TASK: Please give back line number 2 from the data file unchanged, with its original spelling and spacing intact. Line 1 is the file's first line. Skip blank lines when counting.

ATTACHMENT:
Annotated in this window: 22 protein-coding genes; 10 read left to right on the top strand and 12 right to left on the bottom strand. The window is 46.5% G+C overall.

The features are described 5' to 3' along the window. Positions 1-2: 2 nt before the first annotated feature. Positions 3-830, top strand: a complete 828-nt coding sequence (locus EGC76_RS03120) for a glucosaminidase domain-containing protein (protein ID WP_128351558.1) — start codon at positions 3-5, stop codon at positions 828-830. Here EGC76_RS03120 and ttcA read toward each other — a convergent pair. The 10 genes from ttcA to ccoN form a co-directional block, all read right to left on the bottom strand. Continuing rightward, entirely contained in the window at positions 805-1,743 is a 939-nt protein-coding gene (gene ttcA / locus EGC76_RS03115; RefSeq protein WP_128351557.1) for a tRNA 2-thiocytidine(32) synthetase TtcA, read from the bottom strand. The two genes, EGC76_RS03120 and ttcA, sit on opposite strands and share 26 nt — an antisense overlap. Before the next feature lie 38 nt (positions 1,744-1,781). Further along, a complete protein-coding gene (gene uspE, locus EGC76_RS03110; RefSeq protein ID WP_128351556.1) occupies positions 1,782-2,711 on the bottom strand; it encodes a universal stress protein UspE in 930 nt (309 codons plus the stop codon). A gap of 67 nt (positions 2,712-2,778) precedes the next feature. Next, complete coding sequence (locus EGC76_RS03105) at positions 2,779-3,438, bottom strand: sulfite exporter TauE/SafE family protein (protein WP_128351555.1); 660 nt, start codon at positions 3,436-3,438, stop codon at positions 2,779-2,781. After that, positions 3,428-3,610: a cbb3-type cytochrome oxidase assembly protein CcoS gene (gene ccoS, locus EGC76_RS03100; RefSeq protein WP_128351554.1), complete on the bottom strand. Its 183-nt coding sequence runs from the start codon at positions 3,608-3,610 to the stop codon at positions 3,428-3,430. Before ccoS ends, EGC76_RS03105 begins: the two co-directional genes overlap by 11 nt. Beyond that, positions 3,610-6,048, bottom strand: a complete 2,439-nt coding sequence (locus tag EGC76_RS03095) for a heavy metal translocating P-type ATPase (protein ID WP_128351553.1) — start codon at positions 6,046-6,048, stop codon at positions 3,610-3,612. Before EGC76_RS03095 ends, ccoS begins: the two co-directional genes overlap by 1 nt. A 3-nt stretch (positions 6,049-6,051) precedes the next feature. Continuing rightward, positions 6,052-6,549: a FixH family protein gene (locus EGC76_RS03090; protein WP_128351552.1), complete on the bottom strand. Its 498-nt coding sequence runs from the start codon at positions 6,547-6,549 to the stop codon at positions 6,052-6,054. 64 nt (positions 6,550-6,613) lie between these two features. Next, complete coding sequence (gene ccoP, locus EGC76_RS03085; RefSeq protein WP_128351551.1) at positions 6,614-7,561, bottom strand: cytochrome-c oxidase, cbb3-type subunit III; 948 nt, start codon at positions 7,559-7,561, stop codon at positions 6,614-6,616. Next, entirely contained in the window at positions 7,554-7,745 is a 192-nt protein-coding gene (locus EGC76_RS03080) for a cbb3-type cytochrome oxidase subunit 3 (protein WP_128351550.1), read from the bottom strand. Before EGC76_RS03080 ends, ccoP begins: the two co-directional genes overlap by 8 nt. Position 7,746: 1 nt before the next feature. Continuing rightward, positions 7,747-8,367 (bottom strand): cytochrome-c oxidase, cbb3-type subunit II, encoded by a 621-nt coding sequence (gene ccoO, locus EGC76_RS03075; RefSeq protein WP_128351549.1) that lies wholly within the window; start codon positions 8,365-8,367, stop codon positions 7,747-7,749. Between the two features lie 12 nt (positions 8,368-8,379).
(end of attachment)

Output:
The features are described 5' to 3' along the window. Positions 1-2: 2 nt before the first annotated feature. Positions 3-830, top strand: a complete 828-nt coding sequence (locus EGC76_RS03120) for a glucosaminidase domain-containing protein (protein ID WP_128351558.1) — start codon at positions 3-5, stop codon at positions 828-830. Here EGC76_RS03120 and ttcA read toward each other — a convergent pair. The 10 genes from ttcA to ccoN form a co-directional block, all read right to left on the bottom strand. Continuing rightward, entirely contained in the window at positions 805-1,743 is a 939-nt protein-coding gene (gene ttcA / locus EGC76_RS03115; RefSeq protein WP_128351557.1) for a tRNA 2-thiocytidine(32) synthetase TtcA, read from the bottom strand. The two genes, EGC76_RS03120 and ttcA, sit on opposite strands and share 26 nt — an antisense overlap. Before the next feature lie 38 nt (positions 1,744-1,781). Further along, a complete protein-coding gene (gene uspE, locus EGC76_RS03110; RefSeq protein ID WP_128351556.1) occupies positions 1,782-2,711 on the bottom strand; it encodes a universal stress protein UspE in 930 nt (309 codons plus the stop codon). A gap of 67 nt (positions 2,712-2,778) precedes the next feature. Next, complete coding sequence (locus EGC76_RS03105) at positions 2,779-3,438, bottom strand: sulfite exporter TauE/SafE family protein (protein WP_128351555.1); 660 nt, start codon at positions 3,436-3,438, stop codon at positions 2,779-2,781. After that, positions 3,428-3,610: a cbb3-type cytochrome oxidase assembly protein CcoS gene (gene ccoS, locus EGC76_RS03100; RefSeq protein WP_128351554.1), complete on the bottom strand. Its 183-nt coding sequence runs from the start codon at positions 3,608-3,610 to the stop codon at positions 3,428-3,430. Before ccoS ends, EGC76_RS03105 begins: the two co-directional genes overlap by 11 nt. Beyond that, positions 3,610-6,048, bottom strand: a complete 2,439-nt coding sequence (locus tag EGC76_RS03095) for a heavy metal translocating P-type ATPase (protein ID WP_128351553.1) — start codon at positions 6,046-6,048, stop codon at positions 3,610-3,612. Before EGC76_RS03095 ends, ccoS begins: the two co-directional genes overlap by 1 nt. A 3-nt stretch (positions 6,049-6,051) precedes the next feature. Continuing rightward, positions 6,052-6,549: a FixH family protein gene (locus EGC76_RS03090; protein WP_128351552.1), complete on the bottom strand. Its 498-nt coding sequence runs from the start codon at positions 6,547-6,549 to the stop codon at positions 6,052-6,054. 64 nt (positions 6,550-6,613) lie between these two features. Next, complete coding sequence (gene ccoP, locus EGC76_RS03085; RefSeq protein WP_128351551.1) at positions 6,614-7,561, bottom strand: cytochrome-c oxidase, cbb3-type subunit III; 948 nt, start codon at positions 7,559-7,561, stop codon at positions 6,614-6,616. Next, entirely contained in the window at positions 7,554-7,745 is a 192-nt protein-coding gene (locus EGC76_RS03080) for a cbb3-type cytochrome oxidase subunit 3 (protein WP_128351550.1), read from the bottom strand. Before EGC76_RS03080 ends, ccoP begins: the two co-directional genes overlap by 8 nt. Position 7,746: 1 nt before the next feature. Continuing rightward, positions 7,747-8,367 (bottom strand): cytochrome-c oxidase, cbb3-type subunit II, encoded by a 621-nt coding sequence (gene ccoO, locus EGC76_RS03075; RefSeq protein WP_128351549.1) that lies wholly within the window; start codon positions 8,365-8,367, stop codon positions 7,747-7,749. Between the two features lie 12 nt (positions 8,368-8,379).